BD’s TapShifter for Early Duramax’s

One of the cooler features of 2006-and-up Duramax-powered GM trucks is the shifter, which allows drivers to manually shift up and down gears, making the Allison automatic feel more like a manual transmission. This is especially helpful when passing cars on two-lane roads, trying to keep exhaust gas temperatures down while climbing hills, or while dyno testing, sled pulling, or drag racing a vehicle.

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Unfortunately, 2001-2005 truck owners were left out in the cold, until just recently, when a number of companies started marketing kits that could convert the early-style shifters, enabling any Duramax enthusiast to tap away up or down to their heart’s content. The shifter we chose to install was BD Diesel Performance’s offering, which we bought because of its competitive pricing, excellent instructions and simplicity of installation.

We performed the install on Brian Peterson’s 2003 Chevy, which with a hot tune, aftermarket turbo and fueling upgrades, could definitely benefit from manual controls. Brian reports that since the installation, he’s now able to keep the rpm up in spirited driving situations to make sure the aftermarket Garrett GT4094 turbo always stays up on boost, making passing and towing a breeze. Best of all, the install only took about thirty minutes and required only simple hand tools. Here’s how it went: DW

1. The first step of the install involved disconnecting the vehicle's batteries, negative sides first, then moving inside and removing the snap-in trim around the instrument cluster, plus the cover down by the knee bolster.

1. The first step of the install involved disconnecting the vehicle’s batteries, negative sides first, then moving inside and removing the snap-in trim around the instrument cluster, plus the cover down by the knee bolster.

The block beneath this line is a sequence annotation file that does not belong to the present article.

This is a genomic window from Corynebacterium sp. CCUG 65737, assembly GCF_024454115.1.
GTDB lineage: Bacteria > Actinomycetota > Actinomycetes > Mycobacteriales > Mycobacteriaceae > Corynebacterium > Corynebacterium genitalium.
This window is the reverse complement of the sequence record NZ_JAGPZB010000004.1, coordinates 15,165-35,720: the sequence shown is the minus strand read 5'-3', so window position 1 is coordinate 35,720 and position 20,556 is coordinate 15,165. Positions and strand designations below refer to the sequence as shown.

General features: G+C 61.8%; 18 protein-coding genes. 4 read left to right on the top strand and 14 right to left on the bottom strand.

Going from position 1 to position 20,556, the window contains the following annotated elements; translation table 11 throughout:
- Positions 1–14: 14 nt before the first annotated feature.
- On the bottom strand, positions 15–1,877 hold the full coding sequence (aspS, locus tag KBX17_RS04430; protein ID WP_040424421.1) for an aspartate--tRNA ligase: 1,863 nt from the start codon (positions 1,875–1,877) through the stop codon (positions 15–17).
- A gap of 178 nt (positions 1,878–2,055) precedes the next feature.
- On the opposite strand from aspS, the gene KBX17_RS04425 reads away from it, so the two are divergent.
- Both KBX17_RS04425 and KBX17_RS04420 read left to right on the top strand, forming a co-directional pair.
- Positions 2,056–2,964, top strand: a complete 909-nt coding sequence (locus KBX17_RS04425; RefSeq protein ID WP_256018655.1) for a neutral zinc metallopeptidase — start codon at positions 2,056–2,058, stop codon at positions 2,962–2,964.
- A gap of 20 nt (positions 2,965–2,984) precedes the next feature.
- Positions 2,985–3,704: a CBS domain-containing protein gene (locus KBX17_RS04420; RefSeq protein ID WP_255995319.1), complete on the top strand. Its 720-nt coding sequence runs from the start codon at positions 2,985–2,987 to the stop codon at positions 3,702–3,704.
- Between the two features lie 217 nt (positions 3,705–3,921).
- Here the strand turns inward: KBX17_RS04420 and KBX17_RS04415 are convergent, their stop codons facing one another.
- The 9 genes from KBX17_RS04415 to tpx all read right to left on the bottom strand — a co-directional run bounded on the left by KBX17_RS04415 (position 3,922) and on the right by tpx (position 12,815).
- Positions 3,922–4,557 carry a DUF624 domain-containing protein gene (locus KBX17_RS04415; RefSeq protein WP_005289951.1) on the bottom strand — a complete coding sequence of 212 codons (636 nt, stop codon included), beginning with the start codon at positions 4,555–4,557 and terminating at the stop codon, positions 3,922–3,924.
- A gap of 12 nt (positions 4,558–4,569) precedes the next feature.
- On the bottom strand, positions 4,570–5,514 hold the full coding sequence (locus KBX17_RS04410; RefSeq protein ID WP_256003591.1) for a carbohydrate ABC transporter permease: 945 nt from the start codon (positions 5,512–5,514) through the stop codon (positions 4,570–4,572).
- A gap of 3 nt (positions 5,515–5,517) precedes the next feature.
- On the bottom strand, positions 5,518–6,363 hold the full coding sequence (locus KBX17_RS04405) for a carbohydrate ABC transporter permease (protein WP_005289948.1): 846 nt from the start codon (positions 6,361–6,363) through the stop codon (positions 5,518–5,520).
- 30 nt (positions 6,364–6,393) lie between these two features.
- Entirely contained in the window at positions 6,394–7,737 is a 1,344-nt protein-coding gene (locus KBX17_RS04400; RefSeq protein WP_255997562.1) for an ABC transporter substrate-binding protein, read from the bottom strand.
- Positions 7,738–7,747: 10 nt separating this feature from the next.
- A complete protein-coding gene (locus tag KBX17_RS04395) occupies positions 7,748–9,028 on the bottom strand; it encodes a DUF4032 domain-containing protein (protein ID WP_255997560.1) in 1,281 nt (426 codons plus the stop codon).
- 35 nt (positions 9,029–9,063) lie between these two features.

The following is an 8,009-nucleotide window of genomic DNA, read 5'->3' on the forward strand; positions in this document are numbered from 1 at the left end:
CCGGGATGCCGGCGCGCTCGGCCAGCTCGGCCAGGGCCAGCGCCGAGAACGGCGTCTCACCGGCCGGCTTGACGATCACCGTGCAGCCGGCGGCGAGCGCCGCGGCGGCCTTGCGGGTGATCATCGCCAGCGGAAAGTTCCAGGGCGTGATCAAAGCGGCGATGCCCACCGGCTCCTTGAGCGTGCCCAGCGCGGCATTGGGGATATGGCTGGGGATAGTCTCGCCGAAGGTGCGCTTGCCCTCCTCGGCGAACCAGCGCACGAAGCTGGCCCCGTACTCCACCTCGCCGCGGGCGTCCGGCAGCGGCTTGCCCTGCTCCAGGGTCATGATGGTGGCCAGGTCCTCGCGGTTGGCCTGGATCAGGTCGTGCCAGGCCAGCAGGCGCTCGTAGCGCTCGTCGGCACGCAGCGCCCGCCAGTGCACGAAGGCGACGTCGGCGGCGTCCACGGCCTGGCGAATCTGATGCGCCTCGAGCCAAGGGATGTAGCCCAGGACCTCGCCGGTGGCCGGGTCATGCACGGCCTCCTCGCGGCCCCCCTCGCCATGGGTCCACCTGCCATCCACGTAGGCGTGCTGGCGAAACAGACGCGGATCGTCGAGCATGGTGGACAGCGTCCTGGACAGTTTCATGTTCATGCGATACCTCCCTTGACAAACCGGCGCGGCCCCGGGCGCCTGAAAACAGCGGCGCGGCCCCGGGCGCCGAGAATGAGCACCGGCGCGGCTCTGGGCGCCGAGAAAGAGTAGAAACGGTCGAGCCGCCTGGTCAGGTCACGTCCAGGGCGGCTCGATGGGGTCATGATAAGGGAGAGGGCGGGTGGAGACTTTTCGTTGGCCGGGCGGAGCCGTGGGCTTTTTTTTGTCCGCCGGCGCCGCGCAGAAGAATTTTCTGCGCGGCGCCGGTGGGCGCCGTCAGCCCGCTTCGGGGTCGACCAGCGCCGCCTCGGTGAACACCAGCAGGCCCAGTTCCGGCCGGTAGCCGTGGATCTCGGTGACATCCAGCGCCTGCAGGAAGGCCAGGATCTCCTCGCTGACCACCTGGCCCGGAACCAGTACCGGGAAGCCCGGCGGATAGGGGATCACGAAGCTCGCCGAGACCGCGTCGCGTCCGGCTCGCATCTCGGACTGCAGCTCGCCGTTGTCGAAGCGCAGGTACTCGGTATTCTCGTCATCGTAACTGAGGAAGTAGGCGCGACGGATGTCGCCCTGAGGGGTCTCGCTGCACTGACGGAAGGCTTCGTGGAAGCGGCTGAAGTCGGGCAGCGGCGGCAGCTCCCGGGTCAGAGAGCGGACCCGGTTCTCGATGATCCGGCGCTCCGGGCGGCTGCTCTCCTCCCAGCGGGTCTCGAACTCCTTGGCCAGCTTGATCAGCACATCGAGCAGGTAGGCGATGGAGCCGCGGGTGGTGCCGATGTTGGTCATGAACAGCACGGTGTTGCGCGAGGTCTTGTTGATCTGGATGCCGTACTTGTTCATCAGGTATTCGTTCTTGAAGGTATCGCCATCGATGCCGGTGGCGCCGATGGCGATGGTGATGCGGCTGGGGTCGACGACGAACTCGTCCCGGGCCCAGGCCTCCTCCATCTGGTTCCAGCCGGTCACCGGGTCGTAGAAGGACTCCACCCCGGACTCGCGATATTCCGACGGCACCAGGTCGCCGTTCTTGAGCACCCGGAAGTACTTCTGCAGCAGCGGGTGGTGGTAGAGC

2. The factory shifter, which just has a tow/haul button (but not a tap function) will be removed in just a few more steps.

2. The factory shifter, which just has a tow/haul button (but not a tap function) will be removed in just a few more steps.

3. To gain access to the shifter, the steering column cover must be removed. When doing this step, take extra care not to break the clips on these covers. Only slight force is needed.

3. To gain access to the shifter, the steering column cover must be removed. When doing this step, take extra care not to break the clips on these covers. Only slight force is needed.

4. With the cover off, the stock shifter can now be removed using a T27 Torx bit.

4. With the cover off, the stock shifter can now be removed using a T27 Torx bit.

5. With a quick shifter swap, the updated TapShifter changes out exactly into the same location and is then secured with the same T27 Torx bit.

5. With a quick shifter swap, the updated TapShifter changes out exactly into the same location and is then secured with the same T27 Torx bit.

6. After the new shifter is installed, the steering column cover is snapped back into place. We were careful not to catch or pinch the rubber shifter boot on anything at this point in the install.

6. After the new shifter is installed, the steering column cover is snapped back into place. We were careful not to catch or pinch the rubber shifter boot on anything at this point in the install.

7. With the column cover back on, the rest of the dash was then reassembled, which took just a few minutes.

7. With the column cover back on, the rest of the dash was then reassembled, which took just a few minutes.

8. Next, a little bit of wiring needs to be done. The TCM (which is located up on the driver's side next to the radiator) needs to be accessed to complete the install.

8. Next, a little bit of wiring needs to be done. The TCM (which is located up on the driver’s side next to the radiator) needs to be accessed to complete the install.

9. The factory red retainer is removed, and a BD-supplied blue retainer is installed to enable the TCM to function with the new and improved shifter.

9. The factory red retainer is removed, and a BD-supplied blue retainer is installed to enable the TCM to function with the new and improved shifter.

10. The BD harness is then connected to the engine harness and TCM to complete the updated wiring.

10. The BD harness is then connected to the engine harness and TCM to complete the updated wiring.

11. With the new TapShifter in place, owner Brian Peterson can now select the gear he wants for towing, passing, or in this case, dyno testing the truck. Holding the truck in one gear allows the driver to build boost and results in some slightly better power numbers than the truck previously put down.

11. With the new TapShifter in place, owner Brian Peterson can now select the gear he wants for towing, passing, or in this case, dyno testing the truck. Holding the truck in one gear allows the driver to build boost and results in some slightly better power numbers than the truck previously put down.

SOURCES:

BD Diesel

DieselPerformance.com

Brown’s Diesel

559.867.1111

BrownsDiesel.com